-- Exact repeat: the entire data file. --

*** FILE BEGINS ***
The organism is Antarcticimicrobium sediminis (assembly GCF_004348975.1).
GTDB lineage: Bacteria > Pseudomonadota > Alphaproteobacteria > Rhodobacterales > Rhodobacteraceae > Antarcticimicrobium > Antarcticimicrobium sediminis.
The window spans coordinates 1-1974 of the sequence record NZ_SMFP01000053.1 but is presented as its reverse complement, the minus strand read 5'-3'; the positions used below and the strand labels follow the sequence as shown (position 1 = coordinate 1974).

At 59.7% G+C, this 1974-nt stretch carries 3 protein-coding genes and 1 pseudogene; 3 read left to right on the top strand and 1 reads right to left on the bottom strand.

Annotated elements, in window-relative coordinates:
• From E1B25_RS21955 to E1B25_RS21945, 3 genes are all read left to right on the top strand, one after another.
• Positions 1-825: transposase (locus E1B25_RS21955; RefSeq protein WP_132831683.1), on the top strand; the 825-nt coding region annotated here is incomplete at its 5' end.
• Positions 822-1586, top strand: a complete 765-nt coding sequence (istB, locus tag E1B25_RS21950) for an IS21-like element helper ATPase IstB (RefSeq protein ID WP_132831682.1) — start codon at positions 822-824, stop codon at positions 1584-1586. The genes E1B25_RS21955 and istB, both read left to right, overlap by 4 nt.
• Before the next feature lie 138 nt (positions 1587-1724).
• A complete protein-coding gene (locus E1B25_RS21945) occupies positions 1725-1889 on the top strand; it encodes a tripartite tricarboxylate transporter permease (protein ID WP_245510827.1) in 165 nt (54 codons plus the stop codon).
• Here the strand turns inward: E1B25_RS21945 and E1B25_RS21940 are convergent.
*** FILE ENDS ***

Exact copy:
The organism is Antarcticimicrobium sediminis (assembly GCF_004348975.1).
GTDB lineage: Bacteria > Pseudomonadota > Alphaproteobacteria > Rhodobacterales > Rhodobacteraceae > Antarcticimicrobium > Antarcticimicrobium sediminis.
The window spans coordinates 1-1974 of the sequence record NZ_SMFP01000053.1 but is presented as its reverse complement, the minus strand read 5'-3'; the positions used below and the strand labels follow the sequence as shown (position 1 = coordinate 1974).

At 59.7% G+C, this 1974-nt stretch carries 3 protein-coding genes and 1 pseudogene; 3 read left to right on the top strand and 1 reads right to left on the bottom strand.

Annotated elements, in window-relative coordinates:
• From E1B25_RS21955 to E1B25_RS21945, 3 genes are all read left to right on the top strand, one after another.
• Positions 1-825: transposase (locus E1B25_RS21955; RefSeq protein WP_132831683.1), on the top strand; the 825-nt coding region annotated here is incomplete at its 5' end.
• Positions 822-1586, top strand: a complete 765-nt coding sequence (istB, locus tag E1B25_RS21950) for an IS21-like element helper ATPase IstB (RefSeq protein ID WP_132831682.1) — start codon at positions 822-824, stop codon at positions 1584-1586. The genes E1B25_RS21955 and istB, both read left to right, overlap by 4 nt.
• Before the next feature lie 138 nt (positions 1587-1724).
• A complete protein-coding gene (locus E1B25_RS21945) occupies positions 1725-1889 on the top strand; it encodes a tripartite tricarboxylate transporter permease (protein ID WP_245510827.1) in 165 nt (54 codons plus the stop codon).
• Here the strand turns inward: E1B25_RS21945 and E1B25_RS21940 are convergent.